Which is true about octreotide? (LQ)
|A||Stimulates growth hormone secretion|
|B||Used in secretory diarrhea|
|D||Contraindicated in acromegaly|
Used in secretory diarrhea
1). Octreotide is an octapeptide that mimics natural somatostatin pharmacologically, though it is a more potent inhibitor of growth hormone, glucagon, and insulin than the natural hormone.
2). It is used in the treatment of (a). acromegaly (b). diarrhea and (c). flushing episodes associated with carcinoid syndrome, and diarrhea in patients with vasoactive intestinal peptide-secreting tumors (VIPomas).
Since octreotide resembles somatostatin in physiological activities, it can:
1). Inhibit secretion of many hormones, such as gastrin, cholecystokinin, glucagon, growth hormone, insulin, secretin, pancreatic polypeptide, TSH, and vasoactive intestinal peptide,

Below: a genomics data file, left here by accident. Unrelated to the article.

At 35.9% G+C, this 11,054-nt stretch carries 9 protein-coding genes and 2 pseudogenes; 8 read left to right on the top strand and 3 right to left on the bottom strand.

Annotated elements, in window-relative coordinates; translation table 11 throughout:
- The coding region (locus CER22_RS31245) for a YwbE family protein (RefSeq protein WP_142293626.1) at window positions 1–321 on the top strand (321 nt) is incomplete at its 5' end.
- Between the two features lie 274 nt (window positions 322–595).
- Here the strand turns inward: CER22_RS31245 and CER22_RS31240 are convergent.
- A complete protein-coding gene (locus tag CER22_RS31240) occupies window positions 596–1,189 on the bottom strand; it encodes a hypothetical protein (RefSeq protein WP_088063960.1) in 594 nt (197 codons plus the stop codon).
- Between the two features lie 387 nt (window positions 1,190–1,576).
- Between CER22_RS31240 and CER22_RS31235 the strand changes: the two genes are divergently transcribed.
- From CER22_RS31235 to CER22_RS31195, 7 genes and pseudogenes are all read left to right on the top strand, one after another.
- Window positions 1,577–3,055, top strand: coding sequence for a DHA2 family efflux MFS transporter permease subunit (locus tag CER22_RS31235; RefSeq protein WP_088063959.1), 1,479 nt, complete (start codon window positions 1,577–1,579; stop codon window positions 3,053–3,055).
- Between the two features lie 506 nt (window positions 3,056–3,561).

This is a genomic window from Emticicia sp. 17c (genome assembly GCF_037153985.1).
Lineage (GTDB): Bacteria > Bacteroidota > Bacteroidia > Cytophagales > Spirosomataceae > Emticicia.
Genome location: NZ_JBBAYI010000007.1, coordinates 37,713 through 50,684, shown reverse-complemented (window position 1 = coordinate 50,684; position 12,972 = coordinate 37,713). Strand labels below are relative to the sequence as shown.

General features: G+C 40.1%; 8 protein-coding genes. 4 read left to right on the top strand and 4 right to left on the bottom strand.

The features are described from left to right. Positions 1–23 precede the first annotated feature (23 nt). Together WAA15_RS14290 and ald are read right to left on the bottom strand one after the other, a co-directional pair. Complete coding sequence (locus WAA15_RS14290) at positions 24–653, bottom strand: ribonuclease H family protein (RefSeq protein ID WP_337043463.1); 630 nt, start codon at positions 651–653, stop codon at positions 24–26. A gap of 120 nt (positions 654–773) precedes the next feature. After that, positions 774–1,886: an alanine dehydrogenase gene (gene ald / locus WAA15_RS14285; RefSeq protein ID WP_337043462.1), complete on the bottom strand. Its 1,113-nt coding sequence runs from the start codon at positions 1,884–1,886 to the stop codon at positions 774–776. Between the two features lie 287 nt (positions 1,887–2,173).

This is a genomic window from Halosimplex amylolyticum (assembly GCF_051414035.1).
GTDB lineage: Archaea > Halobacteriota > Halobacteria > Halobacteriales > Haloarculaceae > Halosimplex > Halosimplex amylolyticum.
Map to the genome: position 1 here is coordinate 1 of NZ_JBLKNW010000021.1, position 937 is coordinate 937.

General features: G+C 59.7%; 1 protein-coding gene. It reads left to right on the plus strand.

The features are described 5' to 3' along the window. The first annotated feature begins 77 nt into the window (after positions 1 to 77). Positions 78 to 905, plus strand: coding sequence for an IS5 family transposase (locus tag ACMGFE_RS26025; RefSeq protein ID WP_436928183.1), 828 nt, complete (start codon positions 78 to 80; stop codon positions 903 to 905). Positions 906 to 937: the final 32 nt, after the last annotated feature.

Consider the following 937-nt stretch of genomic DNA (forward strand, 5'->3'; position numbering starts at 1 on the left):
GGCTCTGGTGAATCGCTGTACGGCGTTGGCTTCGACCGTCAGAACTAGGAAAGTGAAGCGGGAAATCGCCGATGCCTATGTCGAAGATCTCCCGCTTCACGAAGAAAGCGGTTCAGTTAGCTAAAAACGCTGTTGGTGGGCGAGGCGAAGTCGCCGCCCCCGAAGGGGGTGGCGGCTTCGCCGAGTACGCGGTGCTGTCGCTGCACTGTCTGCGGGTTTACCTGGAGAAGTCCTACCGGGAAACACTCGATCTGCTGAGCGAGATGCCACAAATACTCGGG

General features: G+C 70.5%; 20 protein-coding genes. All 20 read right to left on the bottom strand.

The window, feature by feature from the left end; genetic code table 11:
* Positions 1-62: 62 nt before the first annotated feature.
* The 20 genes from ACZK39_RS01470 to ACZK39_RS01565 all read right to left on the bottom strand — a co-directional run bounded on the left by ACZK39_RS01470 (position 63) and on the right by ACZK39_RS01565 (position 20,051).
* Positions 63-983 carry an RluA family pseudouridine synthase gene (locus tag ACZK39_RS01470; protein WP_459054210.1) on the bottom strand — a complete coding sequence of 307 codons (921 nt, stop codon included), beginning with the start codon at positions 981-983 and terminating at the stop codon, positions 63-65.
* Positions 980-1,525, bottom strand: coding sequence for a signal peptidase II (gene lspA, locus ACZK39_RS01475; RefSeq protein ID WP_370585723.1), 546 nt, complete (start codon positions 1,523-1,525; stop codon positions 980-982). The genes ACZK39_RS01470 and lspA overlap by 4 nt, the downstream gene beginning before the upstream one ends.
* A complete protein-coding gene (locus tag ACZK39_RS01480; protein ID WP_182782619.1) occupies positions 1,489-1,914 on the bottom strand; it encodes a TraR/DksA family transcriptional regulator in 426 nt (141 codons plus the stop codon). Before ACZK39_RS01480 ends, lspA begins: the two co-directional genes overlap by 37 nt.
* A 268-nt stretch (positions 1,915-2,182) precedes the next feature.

2). Reduce secretion of fluids by the intestine and pancreas,
3). Reduce gastrointestinal motility and inhibit contraction of the gallbladder,
4). Inhibit the action of certain hormones from the anterior pituitary,
5). Cause vasoconstriction in the blood vessels, and
6). Reduce portal vessel pressures in bleeding varices.
1). Octreotide has also been used off-label for the treatment of severe, refractory diarrhea from other causes.
2). It is used in toxicology for the treatment of prolonged recurrent hypoglycemia after sulfonylurea.
3). It has also been used with varying degrees of success in infants with nesidioblastosis to help decrease insulin hypersecretion. (H-18th ed. Pg- 3008)
4). In patients with suspected esophageal varices, octreotide can be given to help decrease bleeding
5). It is used in the treatment of acromegaly. (Ref. Hari-18thed., Pg 2896)